We’ve put together this comprehensive guide to the stages of conveyancing in the UK. In it, we will outline the conveyancing process step-by-step to help you get to grips with what happens, when, throughout the conveyancing timeline.
From instructing a solicitor and property searches to contracts and completion, we’ll cover every single stage of the conveyancing process.
So, what are you waiting for? Go ahead and discover the conveyancing timeline from start to finish!
So, what is the conveyancing process? If you want to know a little bit more about the stages of conveyancing then you’ve come to the right place!
The conveyancing process covers the legal and administrative side of transferring a home from one party to another.
It is important that both the seller and the buyer of the property in question has a detailed understanding of the stages of the conveyancing timeline to ensure it runs as smoothly as possible.
The first step in the conveyancing timeline is appointing a property solicitor or conveyancer to help you buy or sell your house.
It is a good idea to choose a conveyancer as soon as you start your property search. This means that when your offer is accepted, you’ll be able to get started straight away.
During this stage of conveyancing, the seller’s solicitor will send them a number of questionnaires to complete. The buyer and their solicitors will then rely on the seller’s responses to decide whether to proceed with the purchase and, if so, on what terms.
These questionnaires will include basic questions about the property, regarding issues such as:
Incorrect or misleading responses at this step in the conveyancing process could result in the buyer being entitled to claim compensation or even refuse to complete the purchase after exchange of contracts.
The next stage in the house conveyancing process involves the completion of the property searches.
During this step in the conveyancing timeline, your solicitor will proceed to complete all pre-contractual searches for the house in question, such as a Local Authority Search and Official Copies search at the Land Registry.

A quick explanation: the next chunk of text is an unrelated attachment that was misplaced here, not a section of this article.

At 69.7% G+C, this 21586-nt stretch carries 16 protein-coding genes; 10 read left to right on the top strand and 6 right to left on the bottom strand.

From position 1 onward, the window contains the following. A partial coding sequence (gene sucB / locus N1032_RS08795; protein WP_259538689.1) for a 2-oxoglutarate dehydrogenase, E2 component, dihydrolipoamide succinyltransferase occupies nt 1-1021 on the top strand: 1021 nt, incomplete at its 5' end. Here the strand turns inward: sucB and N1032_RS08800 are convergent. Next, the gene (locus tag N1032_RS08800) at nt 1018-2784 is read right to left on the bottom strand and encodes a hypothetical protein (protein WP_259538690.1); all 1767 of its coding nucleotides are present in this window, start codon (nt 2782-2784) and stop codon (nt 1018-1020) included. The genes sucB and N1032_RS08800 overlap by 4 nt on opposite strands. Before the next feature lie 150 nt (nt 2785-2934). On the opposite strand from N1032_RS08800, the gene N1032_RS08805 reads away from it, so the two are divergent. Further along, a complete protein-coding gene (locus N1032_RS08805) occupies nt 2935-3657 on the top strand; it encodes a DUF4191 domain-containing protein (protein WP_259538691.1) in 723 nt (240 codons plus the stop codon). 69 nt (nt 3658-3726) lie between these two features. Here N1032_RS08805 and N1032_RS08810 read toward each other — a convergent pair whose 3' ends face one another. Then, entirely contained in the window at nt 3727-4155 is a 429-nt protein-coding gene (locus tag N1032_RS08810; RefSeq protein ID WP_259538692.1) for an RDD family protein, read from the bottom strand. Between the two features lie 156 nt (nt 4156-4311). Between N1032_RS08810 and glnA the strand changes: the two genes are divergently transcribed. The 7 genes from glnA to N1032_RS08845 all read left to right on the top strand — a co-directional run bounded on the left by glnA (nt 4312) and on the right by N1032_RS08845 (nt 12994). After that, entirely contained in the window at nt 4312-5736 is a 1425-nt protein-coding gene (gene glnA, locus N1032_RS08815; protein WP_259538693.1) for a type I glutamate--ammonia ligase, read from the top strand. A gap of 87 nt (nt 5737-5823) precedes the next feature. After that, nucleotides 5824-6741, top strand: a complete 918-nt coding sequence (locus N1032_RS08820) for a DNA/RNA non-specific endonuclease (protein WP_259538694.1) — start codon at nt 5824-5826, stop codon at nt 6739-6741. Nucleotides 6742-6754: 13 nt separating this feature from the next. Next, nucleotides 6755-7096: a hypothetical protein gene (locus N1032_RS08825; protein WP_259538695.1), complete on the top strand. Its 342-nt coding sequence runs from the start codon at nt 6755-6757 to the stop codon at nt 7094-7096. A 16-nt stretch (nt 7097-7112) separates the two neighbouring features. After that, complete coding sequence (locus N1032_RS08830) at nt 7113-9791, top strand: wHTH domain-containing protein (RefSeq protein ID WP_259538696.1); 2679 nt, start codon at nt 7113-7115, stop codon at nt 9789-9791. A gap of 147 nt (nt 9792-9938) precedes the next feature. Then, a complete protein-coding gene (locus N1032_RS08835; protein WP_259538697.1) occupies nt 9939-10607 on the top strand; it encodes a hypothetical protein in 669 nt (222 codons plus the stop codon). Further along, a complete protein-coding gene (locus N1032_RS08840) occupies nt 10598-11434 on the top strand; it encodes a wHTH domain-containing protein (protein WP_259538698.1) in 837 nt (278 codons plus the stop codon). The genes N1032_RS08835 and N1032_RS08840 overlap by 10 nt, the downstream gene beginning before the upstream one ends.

These property searches should reveal any relevant issues involving the local authority which could affect the property. For example, whether or not it has a compulsory purchase order, as well as any current or proposed changes in the area that could impact the property.
These searches can take up to three weeks to be returned. Any problems raised will then be fed back to you with solutions proposed by your solicitor.
If there are resulting queries on the property then this stage of conveyancing can be quite lengthy. Unfortunately, this could hold up the entire conveyancing process.
It is at this stage of the conveyancing timeline that you’ll need to decide whether to have an independent survey of the property.
Regardless of what you decide, your mortgage lender will insist on a type of survey called a Homebuyer’s Report. Many people choose to solely rely on the Homebuyer’s Report to cut the costs of conveyancing, but, in many cases, they should be paying for a full building survey.
So, is it worth paying for a full survey?
There is no straightforward answer to that question. However, the mortgage lender’s survey only really looks into the value of the property and whether or not it will cover the mortgage.
By contrast, a full building survey carried out by a chartered surveyor will help you determine the true value of the property and highlight any structural defects or problems which you should know about before committing to the purchase.
If any problems are found with the property, then these can be reflected in the purchase price and saves you having to fork out restoration costs in the future. So, in the long-run, paying more for a full survey could save you money.
Once the buyer’s solicitors have received the results of the searches, they will create a report of the property.
Step four of the house conveyancing process involves the buyer applying for a mortgage. At this stage of the conveyancing timeline, it is super important that the buyer’s lender is provided with all the correct, requested information.
Once the mortgage lender has received all the necessary information, they will carry out a valuation of the property to ensure it is worth the agreed purchase price and that it is in their best interest to give a mortgage on the property.